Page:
"The reports of my death are greatly exaggerated”

~Mark Twain
It seems you can’t read a story in the mainstream national press that doesn’t include a dire forecast about the state of the US economy. Many local reports follow that same line of thinking. I am not here to refute the facts of the current difficulties that the Northern Nevada economy is facing; however, I do take issue when the current difficulties are extrapolated to long-term forecasts. Such prognostications are particularly short-sighted when applied to commercial real estate and more particularly the local office market.

Too often in my career I have heard people mistake a short-term market correction for a long-term trend. In few other industries is this more problematic than the office sector of commercial real estate. The NAI Alliance office team, Scott Shanks, Dominic Brunetti and Matt Grimes, are reporting a current office market vacancy rate of 16.05%. When unoccupied sub-lease space is included in the calculation, the availability rate is 17.57%. While these statistics are very real and problematic, the Office Team will tell you that they do not reflect the whole picture. Looking at current occupancy statistics can be like viewing two minutes of a three hour movie; it doesn’t show you the whole picture.

Some may point to occupancy statistics as an indicator of ill-health in the local office market. In my mind this situation is nothing more than a short-term disruption in the supply and demand for office space – not necessarily an indicator of long-term problems. The demand for office space during 2006 and 2007 was artificially inflated by the “irrational exuberance” surrounding the residential housing boom. National and regional home builders entered the market and rapidly expanded their operations. Mortgage companies, engineering firms, contractors and sub-contractors, fueled by the perception that the housing expansion would continue, increased their office needs. Developers brought new projects on line to meet this growing demand, but compared to past boom cycles, developers remained somewhat restrained, partly due to the fact that the housing boom was severely impacting their cost of construction thus making some projects too uncertain. The result was that demand outpaced supply and prices (rents) increased dramatically. Now that artificial demand created by the housing bubble has vanished, we are left with a complete reversal in the supply/demand equation and we are experiencing downward pressure on rents.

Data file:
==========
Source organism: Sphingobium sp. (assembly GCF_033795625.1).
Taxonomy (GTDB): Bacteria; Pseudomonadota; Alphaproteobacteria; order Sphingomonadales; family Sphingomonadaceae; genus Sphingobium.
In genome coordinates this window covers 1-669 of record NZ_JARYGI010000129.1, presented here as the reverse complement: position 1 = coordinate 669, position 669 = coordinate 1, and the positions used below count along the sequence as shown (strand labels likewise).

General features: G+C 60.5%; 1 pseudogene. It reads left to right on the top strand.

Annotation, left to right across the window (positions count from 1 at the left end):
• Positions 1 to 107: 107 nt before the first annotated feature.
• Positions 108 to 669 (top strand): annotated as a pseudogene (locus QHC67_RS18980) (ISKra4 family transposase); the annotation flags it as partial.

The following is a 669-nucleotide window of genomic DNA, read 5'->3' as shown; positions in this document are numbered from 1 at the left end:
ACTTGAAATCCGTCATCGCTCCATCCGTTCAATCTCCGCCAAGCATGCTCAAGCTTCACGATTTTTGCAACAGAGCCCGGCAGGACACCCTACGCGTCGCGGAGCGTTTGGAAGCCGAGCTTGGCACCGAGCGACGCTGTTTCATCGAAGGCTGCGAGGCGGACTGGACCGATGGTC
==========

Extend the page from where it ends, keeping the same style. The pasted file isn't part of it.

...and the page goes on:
But does this mean that the demand for office space has completely gone away? Absolutely not! New lease transactions and expansion continue. The NAI Alliance Office Team is currently assisting a number of new and existing clients to address their growing need for new office space. The same fundamentals that drove the economy of Northern Nevada prior to the housing bubble will continue to propel this market in the future. Population based office demand will continue to grow as banks, insurance companies and other financial service companies will expand to meet the demands created by a growing population base. Efforts to attract new businesses like Microsoft Licensing, Charles River Laboratories, and Intuit will be met with success. Most importantly, small companies will continue to grow and flourish here due to the entrepreneurial spirit and quality of life this area possesses.

This may all sound a bit overly optimistic given the current state of the economy, but that is exactly the point. When looking at an asset class like real estate, it is important to have a long term view of the economic fundamentals. While the long term supply of well located office space is not fixed; it is constrained. And while short-term demand for office space is cyclical; long-term, demand for such space should (at a minimum) grow at a pace equal to the population. Demand can potentially grow even faster if new business is attracted to the area.